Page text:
Last edited by dc366; 07-07-2013 at 04:13 AM.

  • #8
    Senior Coder whizard's Avatar
    Join Date
    Jan 2005
    Location
    Philadelphia, PA, USA
    Posts
    1,662
    Thanks
    14
    Thanked 76 Times in 76 Posts
    Well I'm not 100% sure but it would seem to me the container would have to be bigger than the content it contains. So, it has to surround 10+400+10. It's edge will be one pixel outside that on each side. Therefore 1+10+400+10+1 = 422.

    HTH
    Dan
    PHP Tip: If you want to use short tags (<? or <?=$var) then make sure short_open_tag is set to "1". It really helps.

    Don't forget to save everyone time and mark your thread as Resolved :)

    "Also note that it is your responsibility to die() if necessary."

    DON'T USE THE MYSQL_ EXTENSION

  • #9
    New Coder
    Join Date
    Jan 2011
    Posts
    11
    Thanks
    0
    Thanked 0 Times in 0 Posts
    Well I'm hoping to find out the cause of the 2 added pixes in outer-container. I would also like to see official documentation for this. I have never heard or read about such a thing.

  • #10
    Senior Coder whizard's Avatar
    Join Date
    Jan 2005
    Location
    Philadelphia, PA, USA
    Posts
    1,662
    Thanks
    14
    Thanked 76 Times in 76 Posts
    Yeah now that I think about it, that doesn't make a ton of sense.
    PHP Tip: If you want to use short tags (<? or <?=$var) then make sure short_open_tag is set to "1". It really helps.

    Don't forget to save everyone time and mark your thread as Resolved :)

    "Also note that it is your responsibility to die() if necessary."

    DON'T USE THE MYSQL_ EXTENSION

  • #11
    New Coder
    Join Date
    Jan 2011
    Posts
    11
    Thanks
    0
    Thanked 0 Times in 0 Posts
    Can a professional please help figure this out?

  • #12
    Senior Coder whizard's Avatar
    Join Date
    Jan 2005
    Location
    Philadelphia, PA, USA
    Posts
    1,662
    Thanks
    14
    Thanked 76 Times in 76 Posts
    lol technically I am a professional

    So, if you put content inside the two divs, you get the right height. Weird.
    PHP Tip: If you want to use short tags (<? or <?=$var) then make sure short_open_tag is set to "1". It really helps.

    Don't forget to save everyone time and mark your thread as Resolved :)

    "Also note that it is your responsibility to die() if necessary."

    DON'T USE THE MYSQL_ EXTENSION

  • #13
    Senior Coder
    Join Date
    Feb 2009
    Location
    Ilkley, West Yorkshire, UK
    Posts
    2,950
    Thanks
    9
    Thanked 724 Times in 718 Posts
    The extra pixels are coming because you have defined both inner containers as inline-block. An inline element will have a small space underneath it to allow for the tails of g,p,q etc. To remove this you can float both elements and clear the float on outer-container - making your css:

    Code:
    body {
    border-top: solid 5px #f57d31;
    }
    
    .outer-container {
    width: 960px;
    background-color: #666;
    margin: 20px auto;
    padding: 10px;
    overflow:hidden;/*clear the float*/
    }
    
    .inner-container1 {
    width: 290px;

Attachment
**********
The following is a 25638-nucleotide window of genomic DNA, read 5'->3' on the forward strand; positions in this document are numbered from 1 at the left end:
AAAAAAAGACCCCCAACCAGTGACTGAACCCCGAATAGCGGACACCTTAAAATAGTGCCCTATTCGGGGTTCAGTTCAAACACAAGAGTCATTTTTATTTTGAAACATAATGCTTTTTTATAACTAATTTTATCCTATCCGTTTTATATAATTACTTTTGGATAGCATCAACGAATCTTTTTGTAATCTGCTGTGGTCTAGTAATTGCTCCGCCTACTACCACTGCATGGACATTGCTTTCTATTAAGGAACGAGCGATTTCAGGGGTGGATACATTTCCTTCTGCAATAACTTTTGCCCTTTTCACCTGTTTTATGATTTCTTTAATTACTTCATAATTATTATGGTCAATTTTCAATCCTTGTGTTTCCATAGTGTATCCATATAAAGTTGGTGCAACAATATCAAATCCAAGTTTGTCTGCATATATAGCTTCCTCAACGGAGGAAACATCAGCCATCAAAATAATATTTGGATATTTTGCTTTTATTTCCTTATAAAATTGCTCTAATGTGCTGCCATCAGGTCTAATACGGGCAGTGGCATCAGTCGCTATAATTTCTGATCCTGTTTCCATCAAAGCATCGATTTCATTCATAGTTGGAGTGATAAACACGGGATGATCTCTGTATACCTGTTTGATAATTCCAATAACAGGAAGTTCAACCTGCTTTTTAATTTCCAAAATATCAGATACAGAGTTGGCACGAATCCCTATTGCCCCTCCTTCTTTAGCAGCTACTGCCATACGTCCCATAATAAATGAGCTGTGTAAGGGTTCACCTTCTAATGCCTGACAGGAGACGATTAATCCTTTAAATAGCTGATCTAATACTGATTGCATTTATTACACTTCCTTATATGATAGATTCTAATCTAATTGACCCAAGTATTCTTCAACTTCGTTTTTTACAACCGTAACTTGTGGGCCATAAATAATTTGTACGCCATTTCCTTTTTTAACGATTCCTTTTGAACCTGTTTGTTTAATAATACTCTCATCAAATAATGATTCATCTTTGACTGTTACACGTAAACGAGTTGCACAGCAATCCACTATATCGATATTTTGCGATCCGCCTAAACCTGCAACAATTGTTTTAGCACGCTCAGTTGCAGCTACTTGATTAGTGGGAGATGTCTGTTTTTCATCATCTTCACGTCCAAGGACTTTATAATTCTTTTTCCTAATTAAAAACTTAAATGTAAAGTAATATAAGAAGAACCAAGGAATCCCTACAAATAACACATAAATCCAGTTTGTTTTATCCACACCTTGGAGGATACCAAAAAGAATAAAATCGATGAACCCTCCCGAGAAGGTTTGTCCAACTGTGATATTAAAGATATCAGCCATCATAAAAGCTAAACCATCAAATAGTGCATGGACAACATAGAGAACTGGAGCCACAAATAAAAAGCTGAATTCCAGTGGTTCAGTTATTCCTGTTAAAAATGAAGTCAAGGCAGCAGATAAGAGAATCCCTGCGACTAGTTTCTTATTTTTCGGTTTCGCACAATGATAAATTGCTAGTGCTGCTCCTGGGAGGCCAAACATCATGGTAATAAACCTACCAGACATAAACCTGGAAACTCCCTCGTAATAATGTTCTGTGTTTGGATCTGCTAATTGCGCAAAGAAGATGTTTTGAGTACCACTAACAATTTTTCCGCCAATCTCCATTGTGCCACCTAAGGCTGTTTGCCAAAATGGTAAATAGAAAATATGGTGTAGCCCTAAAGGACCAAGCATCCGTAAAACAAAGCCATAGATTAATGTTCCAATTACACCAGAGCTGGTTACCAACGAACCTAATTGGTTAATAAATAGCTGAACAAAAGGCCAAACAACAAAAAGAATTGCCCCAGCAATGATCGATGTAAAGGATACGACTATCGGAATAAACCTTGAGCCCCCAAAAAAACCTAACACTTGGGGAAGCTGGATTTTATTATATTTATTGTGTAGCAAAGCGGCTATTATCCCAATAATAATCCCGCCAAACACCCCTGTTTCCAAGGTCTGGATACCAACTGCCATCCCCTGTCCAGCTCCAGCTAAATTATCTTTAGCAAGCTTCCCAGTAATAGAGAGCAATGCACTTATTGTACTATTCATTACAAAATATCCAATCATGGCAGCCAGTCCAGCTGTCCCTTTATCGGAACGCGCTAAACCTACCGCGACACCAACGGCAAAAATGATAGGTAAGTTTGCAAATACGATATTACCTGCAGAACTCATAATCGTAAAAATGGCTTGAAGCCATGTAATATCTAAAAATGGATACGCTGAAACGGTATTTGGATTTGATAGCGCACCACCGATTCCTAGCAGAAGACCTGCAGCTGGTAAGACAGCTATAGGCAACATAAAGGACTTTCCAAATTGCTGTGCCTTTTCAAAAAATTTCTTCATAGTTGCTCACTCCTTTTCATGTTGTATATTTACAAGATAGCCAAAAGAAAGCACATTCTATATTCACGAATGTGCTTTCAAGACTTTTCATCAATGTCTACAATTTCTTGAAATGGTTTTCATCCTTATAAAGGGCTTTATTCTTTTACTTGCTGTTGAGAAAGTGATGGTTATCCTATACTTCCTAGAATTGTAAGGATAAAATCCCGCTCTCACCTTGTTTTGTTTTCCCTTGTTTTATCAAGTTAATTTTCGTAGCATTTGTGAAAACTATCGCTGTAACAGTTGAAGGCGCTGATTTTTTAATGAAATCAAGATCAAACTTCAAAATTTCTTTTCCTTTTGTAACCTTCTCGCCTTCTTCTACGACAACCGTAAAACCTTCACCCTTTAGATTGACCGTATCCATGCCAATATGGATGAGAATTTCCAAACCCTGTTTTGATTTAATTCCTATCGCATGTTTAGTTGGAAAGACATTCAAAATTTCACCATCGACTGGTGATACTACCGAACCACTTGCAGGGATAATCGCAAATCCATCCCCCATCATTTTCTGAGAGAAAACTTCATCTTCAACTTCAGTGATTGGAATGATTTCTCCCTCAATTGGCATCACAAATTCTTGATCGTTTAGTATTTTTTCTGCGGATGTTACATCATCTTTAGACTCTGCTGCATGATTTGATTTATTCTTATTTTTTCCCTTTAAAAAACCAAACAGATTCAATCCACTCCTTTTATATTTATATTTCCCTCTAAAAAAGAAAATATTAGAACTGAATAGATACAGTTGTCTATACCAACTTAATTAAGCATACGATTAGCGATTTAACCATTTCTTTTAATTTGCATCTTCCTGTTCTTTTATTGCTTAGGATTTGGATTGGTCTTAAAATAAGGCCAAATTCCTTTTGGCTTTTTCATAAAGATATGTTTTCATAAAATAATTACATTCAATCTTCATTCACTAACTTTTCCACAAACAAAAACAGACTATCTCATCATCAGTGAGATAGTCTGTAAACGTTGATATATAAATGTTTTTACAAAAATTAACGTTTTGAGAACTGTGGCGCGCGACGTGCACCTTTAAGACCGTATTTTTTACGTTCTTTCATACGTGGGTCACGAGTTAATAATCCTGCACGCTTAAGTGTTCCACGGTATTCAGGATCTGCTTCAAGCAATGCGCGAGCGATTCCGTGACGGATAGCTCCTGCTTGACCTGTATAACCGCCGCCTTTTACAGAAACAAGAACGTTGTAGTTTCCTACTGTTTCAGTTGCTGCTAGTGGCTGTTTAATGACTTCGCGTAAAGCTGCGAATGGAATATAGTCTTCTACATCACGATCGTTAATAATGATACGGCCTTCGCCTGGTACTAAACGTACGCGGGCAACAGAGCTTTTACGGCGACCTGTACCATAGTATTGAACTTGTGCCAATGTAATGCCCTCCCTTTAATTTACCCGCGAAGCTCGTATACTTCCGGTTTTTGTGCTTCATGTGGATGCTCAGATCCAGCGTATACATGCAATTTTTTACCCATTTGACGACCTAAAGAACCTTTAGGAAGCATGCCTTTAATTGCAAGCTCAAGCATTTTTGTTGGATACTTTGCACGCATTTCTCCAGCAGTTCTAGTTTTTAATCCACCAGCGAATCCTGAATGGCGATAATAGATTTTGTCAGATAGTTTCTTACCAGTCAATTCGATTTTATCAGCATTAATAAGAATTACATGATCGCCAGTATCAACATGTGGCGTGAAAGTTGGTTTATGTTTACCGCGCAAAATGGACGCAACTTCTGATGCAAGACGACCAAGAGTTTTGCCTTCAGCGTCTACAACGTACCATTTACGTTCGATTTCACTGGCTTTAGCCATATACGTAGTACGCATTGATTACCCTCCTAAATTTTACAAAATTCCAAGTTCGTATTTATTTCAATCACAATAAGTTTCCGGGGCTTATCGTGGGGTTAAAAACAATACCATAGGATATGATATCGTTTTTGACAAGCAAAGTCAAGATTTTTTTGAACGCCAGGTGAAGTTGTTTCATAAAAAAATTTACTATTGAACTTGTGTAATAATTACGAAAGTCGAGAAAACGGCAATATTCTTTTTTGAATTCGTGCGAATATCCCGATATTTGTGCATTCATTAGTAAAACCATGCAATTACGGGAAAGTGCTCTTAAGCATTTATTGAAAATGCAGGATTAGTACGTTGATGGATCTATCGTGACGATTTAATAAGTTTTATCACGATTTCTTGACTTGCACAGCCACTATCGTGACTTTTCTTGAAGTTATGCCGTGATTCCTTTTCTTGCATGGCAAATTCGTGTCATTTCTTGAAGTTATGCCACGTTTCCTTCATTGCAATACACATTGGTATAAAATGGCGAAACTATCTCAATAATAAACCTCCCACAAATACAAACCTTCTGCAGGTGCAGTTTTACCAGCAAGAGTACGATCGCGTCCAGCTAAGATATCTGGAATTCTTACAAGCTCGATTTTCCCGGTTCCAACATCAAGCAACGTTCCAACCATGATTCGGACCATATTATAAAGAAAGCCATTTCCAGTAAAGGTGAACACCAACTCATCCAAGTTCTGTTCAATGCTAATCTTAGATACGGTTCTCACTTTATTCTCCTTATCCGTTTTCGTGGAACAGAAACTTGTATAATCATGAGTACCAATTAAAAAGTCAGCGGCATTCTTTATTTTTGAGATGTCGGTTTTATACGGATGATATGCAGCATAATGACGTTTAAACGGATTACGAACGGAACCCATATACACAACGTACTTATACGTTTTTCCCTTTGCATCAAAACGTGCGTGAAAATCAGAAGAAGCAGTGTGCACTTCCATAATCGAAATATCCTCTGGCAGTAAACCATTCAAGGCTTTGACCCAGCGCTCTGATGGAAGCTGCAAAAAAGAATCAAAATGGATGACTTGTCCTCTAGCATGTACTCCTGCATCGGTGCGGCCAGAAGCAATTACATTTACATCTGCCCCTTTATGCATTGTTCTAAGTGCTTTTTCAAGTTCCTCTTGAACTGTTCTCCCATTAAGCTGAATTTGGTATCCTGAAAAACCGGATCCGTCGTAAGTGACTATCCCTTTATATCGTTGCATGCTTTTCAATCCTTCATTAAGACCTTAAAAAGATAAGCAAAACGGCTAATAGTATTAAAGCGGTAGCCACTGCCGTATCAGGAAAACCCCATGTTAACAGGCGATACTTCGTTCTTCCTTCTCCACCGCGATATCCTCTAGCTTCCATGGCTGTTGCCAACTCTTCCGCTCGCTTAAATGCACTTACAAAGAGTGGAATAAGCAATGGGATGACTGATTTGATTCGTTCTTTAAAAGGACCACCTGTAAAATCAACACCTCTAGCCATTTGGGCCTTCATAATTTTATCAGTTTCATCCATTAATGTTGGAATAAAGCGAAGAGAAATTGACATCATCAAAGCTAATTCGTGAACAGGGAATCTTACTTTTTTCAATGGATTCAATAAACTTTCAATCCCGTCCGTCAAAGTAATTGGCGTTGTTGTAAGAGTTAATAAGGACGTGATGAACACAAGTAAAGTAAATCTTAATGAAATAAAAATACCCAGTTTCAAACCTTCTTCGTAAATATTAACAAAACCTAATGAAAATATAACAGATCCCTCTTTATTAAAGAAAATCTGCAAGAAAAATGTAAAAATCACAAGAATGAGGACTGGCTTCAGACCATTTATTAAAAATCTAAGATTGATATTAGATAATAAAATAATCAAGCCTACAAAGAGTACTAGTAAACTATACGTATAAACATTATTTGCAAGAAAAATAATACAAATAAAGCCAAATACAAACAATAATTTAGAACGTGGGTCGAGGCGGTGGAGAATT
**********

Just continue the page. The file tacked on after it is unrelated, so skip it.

height: 400px;
    border-radius: 6px;
    background-color: #f57d31;
    float:left
    }
    
    .inner-container2 {
    width: 620px;
    height: 400px;
    border-radius: 6px;
    background-color: #f57d31;
    float: right;
    }
    Use the W3C HTML Validator and CSS Validator to check your code and Firebug to see what css is applied to an element
    Read Steve Krug's book Don't Make Me Think - essential reading on web usability
    I don't recommend much, but I do recommend Clook for UK web hosting

  • Users who have thanked SB65 for this post:

    whizard (07-07-2013)

  • #14
    Senior Coder Arbitrator's Avatar
    Join Date
    Mar 2006
    Location
    Splendora, Texas, United States of America
    Posts
    3,274
    Thanks
    28
    Thanked 271 Times in 265 Posts
    Note: Looks like SB65 beat me to it, but I'll post this anyway since it offers a slightly different approach.

    Quote Originally Posted by dc366 View Post
    Well I'm measuring outer-container and it says it is 422px. In other words the outer-container is 2px bigger than its supposed to be. Paste the code in a html file and inspect the outer-container in chrome or see it in codepen.io. You can also confirm this strange thing if you remove the padding for the outer-container, you will see the outer-container exceeds the inner-container at the bottom by 2px.
    Why is this occurring?
    Elements that are display: inline-block display and flow as if they were text. The bottom of the inline-block element sits on the text baseline, and below that baseline is a descender space (for letters like g, j, p, q, and y). Descender space is the source of the extra pixels.

    To align your two inline elements to the bottom of the line (i.e., the bottom of the descender space) and eliminate the extra pixels, you can use vertical-align: bottom on both of them.

    If you want to avoid the whole inline issue:
    • Remove display: inline-block from both elements (thereby falling back to display: block).
    • Unfloat .inner-container2 and float .inner-container1 to the left instead.
    • Align .inner-container2 to the right via margin-left: auto.

    The latter approach will shorten your code by three declarations.
    For every complex problem, there is an answer that is clear, simple, and wrong.

  • Users who have thanked Arbitrator for this post:

    whizard (07-07-2013)


  •  

    Tags for this Thread

    Posting Permissions

    • You may not post new threads
    • You may not post replies
    • You may not post attachments
    • You may not edit your posts
    •